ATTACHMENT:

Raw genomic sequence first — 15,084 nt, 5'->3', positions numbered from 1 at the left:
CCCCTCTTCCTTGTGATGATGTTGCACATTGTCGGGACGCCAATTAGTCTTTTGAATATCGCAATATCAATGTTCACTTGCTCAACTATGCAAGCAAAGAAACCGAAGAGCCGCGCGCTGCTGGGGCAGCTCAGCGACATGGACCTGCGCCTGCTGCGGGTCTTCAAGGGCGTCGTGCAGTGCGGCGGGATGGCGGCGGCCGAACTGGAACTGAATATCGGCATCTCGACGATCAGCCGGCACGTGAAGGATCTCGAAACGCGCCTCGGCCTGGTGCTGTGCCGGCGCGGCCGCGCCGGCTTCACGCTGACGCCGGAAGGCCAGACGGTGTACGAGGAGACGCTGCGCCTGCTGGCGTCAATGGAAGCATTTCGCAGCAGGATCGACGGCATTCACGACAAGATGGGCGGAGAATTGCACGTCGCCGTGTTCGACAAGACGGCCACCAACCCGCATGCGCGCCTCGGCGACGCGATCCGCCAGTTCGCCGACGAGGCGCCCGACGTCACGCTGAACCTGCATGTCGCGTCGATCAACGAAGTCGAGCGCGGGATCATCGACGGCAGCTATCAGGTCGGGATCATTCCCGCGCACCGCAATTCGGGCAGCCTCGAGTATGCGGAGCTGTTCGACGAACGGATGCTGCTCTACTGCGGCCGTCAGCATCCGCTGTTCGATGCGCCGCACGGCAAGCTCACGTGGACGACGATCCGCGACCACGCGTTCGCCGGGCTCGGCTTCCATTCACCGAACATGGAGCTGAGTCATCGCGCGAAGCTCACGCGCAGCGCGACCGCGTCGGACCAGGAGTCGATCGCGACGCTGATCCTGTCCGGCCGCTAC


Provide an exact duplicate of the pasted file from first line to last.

Raw genomic sequence first — 15,084 nt, 5'->3', positions numbered from 1 at the left:
CCCCTCTTCCTTGTGATGATGTTGCACATTGTCGGGACGCCAATTAGTCTTTTGAATATCGCAATATCAATGTTCACTTGCTCAACTATGCAAGCAAAGAAACCGAAGAGCCGCGCGCTGCTGGGGCAGCTCAGCGACATGGACCTGCGCCTGCTGCGGGTCTTCAAGGGCGTCGTGCAGTGCGGCGGGATGGCGGCGGCCGAACTGGAACTGAATATCGGCATCTCGACGATCAGCCGGCACGTGAAGGATCTCGAAACGCGCCTCGGCCTGGTGCTGTGCCGGCGCGGCCGCGCCGGCTTCACGCTGACGCCGGAAGGCCAGACGGTGTACGAGGAGACGCTGCGCCTGCTGGCGTCAATGGAAGCATTTCGCAGCAGGATCGACGGCATTCACGACAAGATGGGCGGAGAATTGCACGTCGCCGTGTTCGACAAGACGGCCACCAACCCGCATGCGCGCCTCGGCGACGCGATCCGCCAGTTCGCCGACGAGGCGCCCGACGTCACGCTGAACCTGCATGTCGCGTCGATCAACGAAGTCGAGCGCGGGATCATCGACGGCAGCTATCAGGTCGGGATCATTCCCGCGCACCGCAATTCGGGCAGCCTCGAGTATGCGGAGCTGTTCGACGAACGGATGCTGCTCTACTGCGGCCGTCAGCATCCGCTGTTCGATGCGCCGCACGGCAAGCTCACGTGGACGACGATCCGCGACCACGCGTTCGCCGGGCTCGGCTTCCATTCACCGAACATGGAGCTGAGTCATCGCGCGAAGCTCACGCGCAGCGCGACCGCGTCGGACCAGGAGTCGATCGCGACGCTGATCCTGTCCGGCCGCTAC